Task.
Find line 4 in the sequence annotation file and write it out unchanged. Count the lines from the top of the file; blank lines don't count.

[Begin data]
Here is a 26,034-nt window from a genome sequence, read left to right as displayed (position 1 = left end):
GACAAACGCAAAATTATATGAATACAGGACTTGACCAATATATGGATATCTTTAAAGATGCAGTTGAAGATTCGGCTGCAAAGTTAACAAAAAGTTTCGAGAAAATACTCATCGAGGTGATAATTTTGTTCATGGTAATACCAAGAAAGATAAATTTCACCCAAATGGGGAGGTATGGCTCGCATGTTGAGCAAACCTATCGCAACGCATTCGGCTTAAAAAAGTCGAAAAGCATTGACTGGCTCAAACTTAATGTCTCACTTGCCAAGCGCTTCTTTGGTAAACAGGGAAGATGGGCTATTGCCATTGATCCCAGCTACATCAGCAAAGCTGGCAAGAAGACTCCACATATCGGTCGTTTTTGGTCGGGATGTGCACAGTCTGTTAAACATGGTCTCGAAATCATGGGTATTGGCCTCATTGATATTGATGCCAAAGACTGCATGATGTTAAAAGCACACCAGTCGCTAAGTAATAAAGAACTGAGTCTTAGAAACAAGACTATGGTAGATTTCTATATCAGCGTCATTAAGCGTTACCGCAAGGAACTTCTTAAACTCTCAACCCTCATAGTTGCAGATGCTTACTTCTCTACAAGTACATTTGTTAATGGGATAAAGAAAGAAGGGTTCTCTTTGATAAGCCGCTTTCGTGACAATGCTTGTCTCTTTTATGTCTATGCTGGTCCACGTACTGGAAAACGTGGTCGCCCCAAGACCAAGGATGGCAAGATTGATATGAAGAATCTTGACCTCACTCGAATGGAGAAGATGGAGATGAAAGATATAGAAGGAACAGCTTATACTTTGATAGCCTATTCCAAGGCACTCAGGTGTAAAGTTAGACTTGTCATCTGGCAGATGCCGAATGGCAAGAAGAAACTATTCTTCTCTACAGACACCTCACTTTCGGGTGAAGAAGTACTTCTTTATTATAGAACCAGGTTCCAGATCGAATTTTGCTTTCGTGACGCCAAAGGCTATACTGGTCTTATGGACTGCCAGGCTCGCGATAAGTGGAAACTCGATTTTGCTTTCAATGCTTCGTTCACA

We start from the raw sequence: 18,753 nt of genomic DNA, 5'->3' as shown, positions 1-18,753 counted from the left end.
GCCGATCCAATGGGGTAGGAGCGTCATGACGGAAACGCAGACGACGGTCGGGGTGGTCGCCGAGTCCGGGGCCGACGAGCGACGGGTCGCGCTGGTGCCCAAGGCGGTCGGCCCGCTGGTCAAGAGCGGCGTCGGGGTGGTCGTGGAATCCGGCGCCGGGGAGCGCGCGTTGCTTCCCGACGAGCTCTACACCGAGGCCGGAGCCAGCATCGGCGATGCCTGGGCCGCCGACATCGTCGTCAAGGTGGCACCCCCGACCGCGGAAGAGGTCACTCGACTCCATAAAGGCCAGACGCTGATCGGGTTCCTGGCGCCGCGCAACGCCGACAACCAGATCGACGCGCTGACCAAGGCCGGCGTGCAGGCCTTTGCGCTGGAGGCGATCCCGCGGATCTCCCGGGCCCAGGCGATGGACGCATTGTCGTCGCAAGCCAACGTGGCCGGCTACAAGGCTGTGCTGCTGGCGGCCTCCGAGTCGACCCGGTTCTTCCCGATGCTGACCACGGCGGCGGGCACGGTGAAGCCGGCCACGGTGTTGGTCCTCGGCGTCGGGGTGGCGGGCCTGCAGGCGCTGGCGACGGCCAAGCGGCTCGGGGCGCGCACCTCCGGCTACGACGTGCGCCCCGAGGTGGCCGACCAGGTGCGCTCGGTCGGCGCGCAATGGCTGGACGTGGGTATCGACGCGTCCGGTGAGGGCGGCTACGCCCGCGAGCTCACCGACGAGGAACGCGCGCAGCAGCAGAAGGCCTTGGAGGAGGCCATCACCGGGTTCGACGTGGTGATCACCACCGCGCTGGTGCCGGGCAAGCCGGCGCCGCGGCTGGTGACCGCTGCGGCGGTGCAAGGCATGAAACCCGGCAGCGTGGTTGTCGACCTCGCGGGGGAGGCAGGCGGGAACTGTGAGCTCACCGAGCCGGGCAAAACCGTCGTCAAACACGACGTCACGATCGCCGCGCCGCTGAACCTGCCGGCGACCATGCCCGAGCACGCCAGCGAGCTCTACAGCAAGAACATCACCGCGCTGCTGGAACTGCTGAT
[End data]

GCCGATCCAATGGGGTAGGAGCGTCATGACGGAAACGCAGACGACGGTCGGGGTGGTCGCCGAGTCCGGGGCCGACGAGCGACGGGTCGCGCTGGTGCCCAAGGCGGTCGGCCCGCTGGTCAAGAGCGGCGTCGGGGTGGTCGTGGAATCCGGCGCCGGGGAGCGCGCGTTGCTTCCCGACGAGCTCTACACCGAGGCCGGAGCCAGCATCGGCGATGCCTGGGCCGCCGACATCGTCGTCAAGGTGGCACCCCCGACCGCGGAAGAGGTCACTCGACTCCATAAAGGCCAGACGCTGATCGGGTTCCTGGCGCCGCGCAACGCCGACAACCAGATCGACGCGCTGACCAAGGCCGGCGTGCAGGCCTTTGCGCTGGAGGCGATCCCGCGGATCTCCCGGGCCCAGGCGATGGACGCATTGTCGTCGCAAGCCAACGTGGCCGGCTACAAGGCTGTGCTGCTGGCGGCCTCCGAGTCGACCCGGTTCTTCCCGATGCTGACCACGGCGGCGGGCACGGTGAAGCCGGCCACGGTGTTGGTCCTCGGCGTCGGGGTGGCGGGCCTGCAGGCGCTGGCGACGGCCAAGCGGCTCGGGGCGCGCACCTCCGGCTACGACGTGCGCCCCGAGGTGGCCGACCAGGTGCGCTCGGTCGGCGCGCAATGGCTGGACGTGGGTATCGACGCGTCCGGTGAGGGCGGCTACGCCCGCGAGCTCACCGACGAGGAACGCGCGCAGCAGCAGAAGGCCTTGGAGGAGGCCATCACCGGGTTCGACGTGGTGATCACCACCGCGCTGGTGCCGGGCAAGCCGGCGCCGCGGCTGGTGACCGCTGCGGCGGTGCAAGGCATGAAACCCGGCAGCGTGGTTGTCGACCTCGCGGGGGAGGCAGGCGGGAACTGTGAGCTCACCGAGCCGGGCAAAACCGTCGTCAAACACGACGTCACGATCGCCGCGCCGCTGAACCTGCCGGCGACCATGCCCGAGCACGCCAGCGAGCTCTACAGCAAGAACATCACCGCGCTGCTGGAACTGCTGAT